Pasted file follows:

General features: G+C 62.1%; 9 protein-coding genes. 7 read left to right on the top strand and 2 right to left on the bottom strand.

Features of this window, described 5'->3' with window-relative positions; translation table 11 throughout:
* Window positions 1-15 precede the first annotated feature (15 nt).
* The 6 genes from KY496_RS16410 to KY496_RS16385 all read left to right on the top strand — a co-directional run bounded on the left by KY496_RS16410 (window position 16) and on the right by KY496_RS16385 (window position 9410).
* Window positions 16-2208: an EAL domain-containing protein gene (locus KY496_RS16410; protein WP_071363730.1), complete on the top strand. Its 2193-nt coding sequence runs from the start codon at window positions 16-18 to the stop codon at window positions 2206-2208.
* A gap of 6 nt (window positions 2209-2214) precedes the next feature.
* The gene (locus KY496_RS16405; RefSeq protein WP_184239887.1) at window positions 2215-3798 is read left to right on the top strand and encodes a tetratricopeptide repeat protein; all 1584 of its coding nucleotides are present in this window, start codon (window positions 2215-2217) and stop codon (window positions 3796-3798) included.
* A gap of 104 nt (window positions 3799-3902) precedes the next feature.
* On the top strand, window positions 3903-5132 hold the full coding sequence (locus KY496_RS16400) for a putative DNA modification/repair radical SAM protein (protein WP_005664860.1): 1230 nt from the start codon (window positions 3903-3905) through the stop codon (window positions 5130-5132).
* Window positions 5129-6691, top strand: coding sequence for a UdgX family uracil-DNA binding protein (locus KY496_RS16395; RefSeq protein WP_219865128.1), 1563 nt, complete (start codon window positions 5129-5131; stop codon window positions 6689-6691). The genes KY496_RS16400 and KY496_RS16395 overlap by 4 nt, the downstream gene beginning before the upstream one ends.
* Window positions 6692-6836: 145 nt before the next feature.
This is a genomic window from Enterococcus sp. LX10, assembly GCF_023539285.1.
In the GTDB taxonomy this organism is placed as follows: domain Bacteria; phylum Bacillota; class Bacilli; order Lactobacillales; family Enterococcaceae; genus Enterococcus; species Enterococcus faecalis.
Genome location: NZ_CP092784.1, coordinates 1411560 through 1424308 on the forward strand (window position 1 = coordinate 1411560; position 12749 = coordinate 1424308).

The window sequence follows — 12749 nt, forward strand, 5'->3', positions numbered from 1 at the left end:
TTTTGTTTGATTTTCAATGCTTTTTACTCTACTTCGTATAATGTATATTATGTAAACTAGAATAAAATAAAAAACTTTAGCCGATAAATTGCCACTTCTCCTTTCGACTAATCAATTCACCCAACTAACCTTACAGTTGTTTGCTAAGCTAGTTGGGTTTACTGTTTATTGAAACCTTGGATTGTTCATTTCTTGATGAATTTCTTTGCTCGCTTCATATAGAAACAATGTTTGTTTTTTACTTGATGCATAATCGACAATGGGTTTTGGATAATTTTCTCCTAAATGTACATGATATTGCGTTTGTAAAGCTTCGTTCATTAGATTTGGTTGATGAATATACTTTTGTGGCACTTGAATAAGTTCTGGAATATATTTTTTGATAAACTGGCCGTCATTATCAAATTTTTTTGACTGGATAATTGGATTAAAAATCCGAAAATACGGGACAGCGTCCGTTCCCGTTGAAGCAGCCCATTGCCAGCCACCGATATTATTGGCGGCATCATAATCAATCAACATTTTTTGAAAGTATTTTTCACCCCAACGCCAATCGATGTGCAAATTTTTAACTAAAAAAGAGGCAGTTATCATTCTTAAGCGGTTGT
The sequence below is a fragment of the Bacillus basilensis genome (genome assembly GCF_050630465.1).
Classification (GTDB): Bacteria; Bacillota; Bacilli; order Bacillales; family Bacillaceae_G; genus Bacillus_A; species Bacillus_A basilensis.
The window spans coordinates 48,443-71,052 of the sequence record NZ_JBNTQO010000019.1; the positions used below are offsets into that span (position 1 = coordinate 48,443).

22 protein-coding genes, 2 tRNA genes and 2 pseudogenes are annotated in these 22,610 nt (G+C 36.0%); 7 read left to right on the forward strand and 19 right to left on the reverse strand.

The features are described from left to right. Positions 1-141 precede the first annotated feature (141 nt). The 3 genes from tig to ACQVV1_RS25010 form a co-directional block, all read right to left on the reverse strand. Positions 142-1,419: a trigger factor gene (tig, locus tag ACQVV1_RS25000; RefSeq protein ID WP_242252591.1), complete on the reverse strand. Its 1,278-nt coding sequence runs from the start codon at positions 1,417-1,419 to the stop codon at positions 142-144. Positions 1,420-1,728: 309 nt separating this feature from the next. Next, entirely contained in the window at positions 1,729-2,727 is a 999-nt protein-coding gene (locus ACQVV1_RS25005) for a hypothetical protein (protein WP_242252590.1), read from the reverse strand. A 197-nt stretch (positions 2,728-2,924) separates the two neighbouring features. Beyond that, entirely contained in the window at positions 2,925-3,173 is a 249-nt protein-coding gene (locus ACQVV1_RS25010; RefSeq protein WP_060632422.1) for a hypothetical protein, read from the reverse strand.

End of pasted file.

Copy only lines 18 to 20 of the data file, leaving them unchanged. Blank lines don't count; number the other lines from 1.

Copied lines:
Classification (GTDB): Bacteria; Bacillota; Bacilli; order Bacillales; family Bacillaceae_G; genus Bacillus_A; species Bacillus_A basilensis.
The window spans coordinates 48,443-71,052 of the sequence record NZ_JBNTQO010000019.1; the positions used below are offsets into that span (position 1 = coordinate 48,443).

22 protein-coding genes, 2 tRNA genes and 2 pseudogenes are annotated in these 22,610 nt (G+C 36.0%); 7 read left to right on the forward strand and 19 right to left on the reverse strand.